2. Human factors: Efficient human effort can improve productivity of land. e.g. If there is no rainfall, man can make water available through irrigation, use of trained skilled farm labour increases production., crop rotation, Use of capital (e.g. seeds, fertilizers pesticides, etc.) increases production.

3. Situation factor: Geographical location is important in determining the productivity of land. If land in the remote corner of the country away from the market, then it may be uncultivated. Because cost of transport may be high compared to the land near the market though not as rich may be but it is more expensive.

4. Other factors of production: Demand and supply.

Intensive and extensive cultivation:


There are two methods of cultivation in order to produce a large output.

1. Extensive cultivation:

a. Bringing unused and uncultivated land under cultivation.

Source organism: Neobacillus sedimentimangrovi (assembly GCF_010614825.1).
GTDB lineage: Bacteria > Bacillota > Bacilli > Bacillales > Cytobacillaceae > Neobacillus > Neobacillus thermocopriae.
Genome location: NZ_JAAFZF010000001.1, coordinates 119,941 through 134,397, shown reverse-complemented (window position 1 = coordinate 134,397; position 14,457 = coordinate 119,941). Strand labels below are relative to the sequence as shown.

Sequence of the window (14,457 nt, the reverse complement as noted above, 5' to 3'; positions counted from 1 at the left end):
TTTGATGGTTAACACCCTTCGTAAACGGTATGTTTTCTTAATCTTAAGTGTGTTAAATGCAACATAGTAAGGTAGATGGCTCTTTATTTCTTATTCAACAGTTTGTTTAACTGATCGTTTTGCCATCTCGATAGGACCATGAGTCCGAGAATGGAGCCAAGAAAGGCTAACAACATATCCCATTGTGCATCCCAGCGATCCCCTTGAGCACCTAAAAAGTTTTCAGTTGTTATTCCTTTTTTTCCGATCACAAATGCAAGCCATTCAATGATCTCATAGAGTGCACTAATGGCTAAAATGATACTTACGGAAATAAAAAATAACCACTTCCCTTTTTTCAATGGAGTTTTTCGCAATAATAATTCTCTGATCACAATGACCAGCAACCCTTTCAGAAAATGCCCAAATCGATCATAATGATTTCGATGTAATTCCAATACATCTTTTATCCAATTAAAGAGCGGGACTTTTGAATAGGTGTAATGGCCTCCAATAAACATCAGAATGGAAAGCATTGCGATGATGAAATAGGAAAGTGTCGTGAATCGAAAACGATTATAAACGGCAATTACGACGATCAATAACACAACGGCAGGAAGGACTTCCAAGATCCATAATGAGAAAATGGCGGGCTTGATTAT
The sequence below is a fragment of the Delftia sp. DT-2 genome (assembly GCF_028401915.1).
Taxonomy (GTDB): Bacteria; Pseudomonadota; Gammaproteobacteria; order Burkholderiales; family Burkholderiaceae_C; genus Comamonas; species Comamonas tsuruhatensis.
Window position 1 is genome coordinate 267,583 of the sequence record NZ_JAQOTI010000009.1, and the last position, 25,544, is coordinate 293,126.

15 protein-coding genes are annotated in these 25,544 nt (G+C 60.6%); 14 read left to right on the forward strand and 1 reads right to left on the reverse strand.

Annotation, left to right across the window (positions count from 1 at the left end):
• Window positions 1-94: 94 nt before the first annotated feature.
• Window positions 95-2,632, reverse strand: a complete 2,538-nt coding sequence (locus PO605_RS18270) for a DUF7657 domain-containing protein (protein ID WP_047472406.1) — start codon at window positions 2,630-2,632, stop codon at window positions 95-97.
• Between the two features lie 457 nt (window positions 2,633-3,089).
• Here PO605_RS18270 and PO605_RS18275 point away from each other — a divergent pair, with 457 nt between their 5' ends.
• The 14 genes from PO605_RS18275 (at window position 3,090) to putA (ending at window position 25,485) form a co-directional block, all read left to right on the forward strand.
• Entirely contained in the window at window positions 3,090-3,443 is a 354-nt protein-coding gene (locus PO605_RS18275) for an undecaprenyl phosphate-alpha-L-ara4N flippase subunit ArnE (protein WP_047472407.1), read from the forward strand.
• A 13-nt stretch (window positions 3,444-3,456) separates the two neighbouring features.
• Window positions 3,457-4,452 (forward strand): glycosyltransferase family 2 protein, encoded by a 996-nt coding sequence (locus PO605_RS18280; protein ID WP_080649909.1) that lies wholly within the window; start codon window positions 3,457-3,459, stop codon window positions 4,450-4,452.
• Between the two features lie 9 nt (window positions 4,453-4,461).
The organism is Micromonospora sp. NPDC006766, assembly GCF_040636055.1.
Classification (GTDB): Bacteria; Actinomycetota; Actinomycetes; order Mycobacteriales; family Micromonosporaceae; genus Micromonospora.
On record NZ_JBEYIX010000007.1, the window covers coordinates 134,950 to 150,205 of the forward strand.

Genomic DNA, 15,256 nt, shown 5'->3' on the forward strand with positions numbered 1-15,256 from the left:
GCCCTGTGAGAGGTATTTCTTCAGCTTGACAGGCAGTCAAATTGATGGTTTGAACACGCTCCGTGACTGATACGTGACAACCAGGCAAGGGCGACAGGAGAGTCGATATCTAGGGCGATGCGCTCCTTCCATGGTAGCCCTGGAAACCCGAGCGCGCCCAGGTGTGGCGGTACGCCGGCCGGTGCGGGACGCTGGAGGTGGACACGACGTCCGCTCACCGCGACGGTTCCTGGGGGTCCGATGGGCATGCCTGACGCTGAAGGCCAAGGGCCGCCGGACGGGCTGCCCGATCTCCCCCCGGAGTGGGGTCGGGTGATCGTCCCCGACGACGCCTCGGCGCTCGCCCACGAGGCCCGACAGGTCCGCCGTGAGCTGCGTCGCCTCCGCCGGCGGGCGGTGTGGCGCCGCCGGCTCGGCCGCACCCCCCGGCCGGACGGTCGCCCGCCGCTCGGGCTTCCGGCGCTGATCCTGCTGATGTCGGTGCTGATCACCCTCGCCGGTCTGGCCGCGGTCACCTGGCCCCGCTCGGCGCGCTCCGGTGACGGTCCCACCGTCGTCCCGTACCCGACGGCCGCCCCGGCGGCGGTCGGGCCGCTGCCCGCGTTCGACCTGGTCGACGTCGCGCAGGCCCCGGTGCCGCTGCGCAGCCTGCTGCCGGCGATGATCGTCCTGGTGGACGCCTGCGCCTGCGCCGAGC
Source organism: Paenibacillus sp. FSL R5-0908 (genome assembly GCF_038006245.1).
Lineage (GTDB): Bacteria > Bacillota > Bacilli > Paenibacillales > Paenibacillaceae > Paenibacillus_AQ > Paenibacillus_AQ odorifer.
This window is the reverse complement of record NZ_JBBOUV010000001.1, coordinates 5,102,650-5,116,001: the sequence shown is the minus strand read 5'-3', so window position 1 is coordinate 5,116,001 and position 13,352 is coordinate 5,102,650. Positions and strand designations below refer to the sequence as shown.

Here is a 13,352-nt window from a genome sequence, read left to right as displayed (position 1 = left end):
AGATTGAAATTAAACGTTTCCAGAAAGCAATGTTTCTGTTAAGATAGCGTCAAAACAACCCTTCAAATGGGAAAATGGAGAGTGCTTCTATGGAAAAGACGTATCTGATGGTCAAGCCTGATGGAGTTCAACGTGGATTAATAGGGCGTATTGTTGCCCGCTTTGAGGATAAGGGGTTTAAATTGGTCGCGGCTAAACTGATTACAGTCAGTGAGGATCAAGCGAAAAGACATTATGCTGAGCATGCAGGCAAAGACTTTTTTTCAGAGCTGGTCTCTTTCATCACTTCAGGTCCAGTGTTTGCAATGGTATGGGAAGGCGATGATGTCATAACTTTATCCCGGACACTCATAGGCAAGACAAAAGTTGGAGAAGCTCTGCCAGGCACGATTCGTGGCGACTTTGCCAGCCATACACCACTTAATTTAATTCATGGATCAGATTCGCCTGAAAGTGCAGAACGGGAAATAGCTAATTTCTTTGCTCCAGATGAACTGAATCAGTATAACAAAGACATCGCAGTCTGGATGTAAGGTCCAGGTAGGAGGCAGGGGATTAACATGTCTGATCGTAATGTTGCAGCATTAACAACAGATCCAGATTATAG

b. Increase inputs of all factors of production including land i.e. a farmer should cultivate as much as land as he can individually.

c. The method of cultivation is old.

d. Yield per acre is low, but in relation to labour and capital yield is large.


2. Intensive cultivation:

a. Using the same piece of land to increase output.

b. Larger quantity of labour and capital is used. The farmer tries to get maximum output from his land.

c. Output per acre increases but it increases at a diminishing rate.

d. Good for countries which are small in size or where population pressure on land is greater.

Extensive cultivation does not necessarily mean large scale farming.

Intensive cultivation does not necessarily mean small scale farming.

Posted in General Economics